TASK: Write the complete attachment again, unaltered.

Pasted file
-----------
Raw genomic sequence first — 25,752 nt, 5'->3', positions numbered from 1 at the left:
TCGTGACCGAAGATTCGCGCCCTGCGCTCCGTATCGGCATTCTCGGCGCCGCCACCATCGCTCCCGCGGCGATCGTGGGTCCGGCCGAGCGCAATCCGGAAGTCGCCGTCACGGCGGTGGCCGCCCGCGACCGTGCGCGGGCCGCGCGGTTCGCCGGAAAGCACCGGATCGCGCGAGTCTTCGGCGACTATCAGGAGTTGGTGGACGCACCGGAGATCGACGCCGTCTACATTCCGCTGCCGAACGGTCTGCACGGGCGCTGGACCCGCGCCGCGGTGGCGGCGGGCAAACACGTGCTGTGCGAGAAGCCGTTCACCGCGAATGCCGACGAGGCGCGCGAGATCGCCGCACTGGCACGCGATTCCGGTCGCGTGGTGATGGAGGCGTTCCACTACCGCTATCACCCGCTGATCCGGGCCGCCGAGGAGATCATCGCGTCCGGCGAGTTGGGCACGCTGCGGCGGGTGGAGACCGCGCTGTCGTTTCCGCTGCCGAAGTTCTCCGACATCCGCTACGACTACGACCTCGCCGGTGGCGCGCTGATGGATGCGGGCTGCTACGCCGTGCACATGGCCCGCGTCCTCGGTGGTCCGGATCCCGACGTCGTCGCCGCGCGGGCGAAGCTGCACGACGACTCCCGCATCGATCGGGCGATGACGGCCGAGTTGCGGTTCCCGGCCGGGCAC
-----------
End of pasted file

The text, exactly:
Raw genomic sequence first — 25,752 nt, 5'->3', positions numbered from 1 at the left:
TCGTGACCGAAGATTCGCGCCCTGCGCTCCGTATCGGCATTCTCGGCGCCGCCACCATCGCTCCCGCGGCGATCGTGGGTCCGGCCGAGCGCAATCCGGAAGTCGCCGTCACGGCGGTGGCCGCCCGCGACCGTGCGCGGGCCGCGCGGTTCGCCGGAAAGCACCGGATCGCGCGAGTCTTCGGCGACTATCAGGAGTTGGTGGACGCACCGGAGATCGACGCCGTCTACATTCCGCTGCCGAACGGTCTGCACGGGCGCTGGACCCGCGCCGCGGTGGCGGCGGGCAAACACGTGCTGTGCGAGAAGCCGTTCACCGCGAATGCCGACGAGGCGCGCGAGATCGCCGCACTGGCACGCGATTCCGGTCGCGTGGTGATGGAGGCGTTCCACTACCGCTATCACCCGCTGATCCGGGCCGCCGAGGAGATCATCGCGTCCGGCGAGTTGGGCACGCTGCGGCGGGTGGAGACCGCGCTGTCGTTTCCGCTGCCGAAGTTCTCCGACATCCGCTACGACTACGACCTCGCCGGTGGCGCGCTGATGGATGCGGGCTGCTACGCCGTGCACATGGCCCGCGTCCTCGGTGGTCCGGATCCCGACGTCGTCGCCGCGCGGGCGAAGCTGCACGACGACTCCCGCATCGATCGGGCGATGACGGCCGAGTTGCGGTTCCCGGCCGGGCAC